Saddle Ranch Touts Plans For Ad Network In Marijuana Dispensaries
November 15, 2016 by Dave Haynes
The U.S. elections last week resulted in several states voting to legalize recreational or medical marijuana, and it should be no surprise that companies of all kinds see an industry that’s got a lot of growth and opportunity in it. Like in digital OOH advertising.
Phil Cohen built up his first businesses in digital OOH space servicing the mainstream medical clinic sector, as Care Media, with education-driven, ad supported networks in a series of targeted environments. He went quiet in recent years, but is now back touting something called the Cannabis Users Information Network.
Cohen is now CEO of Saddle Ranch Media, an over-the-counter listed company that has a film unit, several DOOH networks, and a digital creative team. In a press release that seems designed to get out in front of this, without actually having anything yet, Saddle Ranch says it is “prioritizing its work on the development of the Cannabis Users Information Network. The Network will be a reliable and non-partisan source of cannabis related medical information and will provide educational information for parents, doctors and health care providers about the informed medical and recreational use of cannabis products.”
“The SRMX Cannabis Users Network is planned to be a self-supporting, profit-making Information Network and a respected source for cannabis use information in the form of reliable educational information,” says Cohen. “Cannabis industry leaders and health experts alike understand the need to be sure people are educated and what is called an expansion of ‘Adult Cannabis use’ is just that. Our Network is planned for distribution to dispensaries, doctors’ offices and other health providers to ensure that cannabis users have accurate information and become educated about the pros and cons of the use of marijuana.”
Recreational marijuana is legal today in Washington, Oregon, Colorado and Alaska, and last week’s voting added California, Massachusetts and Nevada as states where the recreational use of marijuana is OK. Florida, North Dakota and Arkansas approved medical marijuana measures, bringing the total to 31 states with some form of legalized cannabis use.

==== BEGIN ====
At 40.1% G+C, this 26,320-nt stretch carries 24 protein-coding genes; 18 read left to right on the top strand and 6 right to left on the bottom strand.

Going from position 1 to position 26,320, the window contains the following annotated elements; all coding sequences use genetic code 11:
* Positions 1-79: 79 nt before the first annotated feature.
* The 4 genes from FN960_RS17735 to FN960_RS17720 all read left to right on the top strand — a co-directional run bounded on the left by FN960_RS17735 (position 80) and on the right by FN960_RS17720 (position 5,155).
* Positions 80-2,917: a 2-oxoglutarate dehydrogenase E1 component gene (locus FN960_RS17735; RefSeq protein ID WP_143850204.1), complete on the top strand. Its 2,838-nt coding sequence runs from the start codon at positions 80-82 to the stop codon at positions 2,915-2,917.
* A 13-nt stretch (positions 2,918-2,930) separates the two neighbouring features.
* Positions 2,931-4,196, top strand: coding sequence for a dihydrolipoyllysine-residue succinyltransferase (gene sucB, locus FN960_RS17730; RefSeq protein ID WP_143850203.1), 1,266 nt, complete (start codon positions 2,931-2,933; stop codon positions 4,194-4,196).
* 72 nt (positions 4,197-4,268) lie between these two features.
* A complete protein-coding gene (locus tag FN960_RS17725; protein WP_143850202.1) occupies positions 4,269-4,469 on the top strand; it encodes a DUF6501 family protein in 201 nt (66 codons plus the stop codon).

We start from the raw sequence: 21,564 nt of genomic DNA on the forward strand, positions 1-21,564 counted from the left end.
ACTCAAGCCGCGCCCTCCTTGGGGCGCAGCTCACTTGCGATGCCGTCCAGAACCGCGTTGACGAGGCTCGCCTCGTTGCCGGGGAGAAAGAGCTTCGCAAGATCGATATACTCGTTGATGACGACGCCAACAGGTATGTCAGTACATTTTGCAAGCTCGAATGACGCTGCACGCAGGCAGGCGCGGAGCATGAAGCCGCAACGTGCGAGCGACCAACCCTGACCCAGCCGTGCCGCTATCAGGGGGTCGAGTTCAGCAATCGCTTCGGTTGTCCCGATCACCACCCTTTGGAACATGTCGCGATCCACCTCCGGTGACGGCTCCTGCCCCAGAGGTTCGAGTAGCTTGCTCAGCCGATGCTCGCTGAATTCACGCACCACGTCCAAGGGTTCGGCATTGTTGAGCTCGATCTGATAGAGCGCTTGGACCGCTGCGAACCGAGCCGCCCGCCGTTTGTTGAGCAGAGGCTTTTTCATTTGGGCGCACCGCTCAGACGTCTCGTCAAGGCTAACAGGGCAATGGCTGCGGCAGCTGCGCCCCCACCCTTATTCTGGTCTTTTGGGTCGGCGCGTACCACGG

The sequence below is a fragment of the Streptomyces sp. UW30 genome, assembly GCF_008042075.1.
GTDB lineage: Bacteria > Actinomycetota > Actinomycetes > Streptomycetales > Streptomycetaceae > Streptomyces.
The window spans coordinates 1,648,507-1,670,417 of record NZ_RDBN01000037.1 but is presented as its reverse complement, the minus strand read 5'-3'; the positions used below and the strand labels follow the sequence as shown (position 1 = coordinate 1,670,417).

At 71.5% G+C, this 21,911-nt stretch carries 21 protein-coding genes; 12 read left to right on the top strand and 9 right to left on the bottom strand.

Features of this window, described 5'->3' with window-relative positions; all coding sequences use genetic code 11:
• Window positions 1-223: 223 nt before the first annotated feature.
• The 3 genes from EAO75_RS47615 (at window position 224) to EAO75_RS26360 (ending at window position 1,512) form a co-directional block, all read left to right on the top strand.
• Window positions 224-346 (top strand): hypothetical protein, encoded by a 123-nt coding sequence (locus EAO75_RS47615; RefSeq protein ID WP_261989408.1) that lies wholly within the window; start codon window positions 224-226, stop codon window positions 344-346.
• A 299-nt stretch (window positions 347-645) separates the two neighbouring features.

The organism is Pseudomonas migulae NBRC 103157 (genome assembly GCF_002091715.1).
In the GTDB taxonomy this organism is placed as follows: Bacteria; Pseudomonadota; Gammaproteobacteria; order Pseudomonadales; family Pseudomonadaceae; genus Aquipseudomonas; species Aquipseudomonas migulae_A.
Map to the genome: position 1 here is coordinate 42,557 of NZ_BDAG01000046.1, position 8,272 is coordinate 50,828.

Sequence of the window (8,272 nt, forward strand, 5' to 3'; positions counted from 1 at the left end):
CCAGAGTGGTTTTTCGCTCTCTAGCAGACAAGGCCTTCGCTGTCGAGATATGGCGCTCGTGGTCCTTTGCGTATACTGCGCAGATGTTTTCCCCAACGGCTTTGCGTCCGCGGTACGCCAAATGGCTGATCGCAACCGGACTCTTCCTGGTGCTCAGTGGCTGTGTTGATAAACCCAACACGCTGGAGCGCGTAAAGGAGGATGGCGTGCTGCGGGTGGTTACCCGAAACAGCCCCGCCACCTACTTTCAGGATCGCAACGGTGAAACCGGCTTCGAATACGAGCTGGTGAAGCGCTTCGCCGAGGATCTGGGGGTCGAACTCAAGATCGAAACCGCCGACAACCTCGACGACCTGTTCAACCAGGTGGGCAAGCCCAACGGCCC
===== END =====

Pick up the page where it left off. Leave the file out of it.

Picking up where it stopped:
California alone is estimated to grow to a $6 billion annual industry in the next four years, based on an LA Times analysis.
It makes for a very large audience and somewhat unfamiliar product that doesn’t have any mainstream advertising or marketing. So the dispensaries are potentially a great advertising environment.
It’s smart to get in early on what could/should be a high growth sector, but it’s also no slam-dunk. I don’t know much about the weed industry, but what I’ve heard is that it is mostly populated at the store level by small business people, and there are very few chains and very few similarities between stores. So you have to sell in a Digital OOH network one by one by one, and know each shop is gonna be different.
I also wonder what all can and will be advertised on these screens, since there are also few or no national or regional brands with big marketing budgets. Then again, Frito-Lay may just want to block buy the thing and market Cheetos.
The good news is that building a Digital OOH network is waaaaay cheaper and easier than it was 10-15 years ago. Look at this model.
Weed shops are an interesting space, and in many respects I think the bigger and more reliable opportunity may be in service-based signage in stores, for menu-boards and interactive screens that explain the differences between Triple Diesel and Skywalker OG.
Weirdly, while the U.S. is shifting to cannabis despite going conservative in Washington, medical marijuana has some limited access in liberal Canada, and recreational cannabis is not legal (though it is thought to be on the near horizon).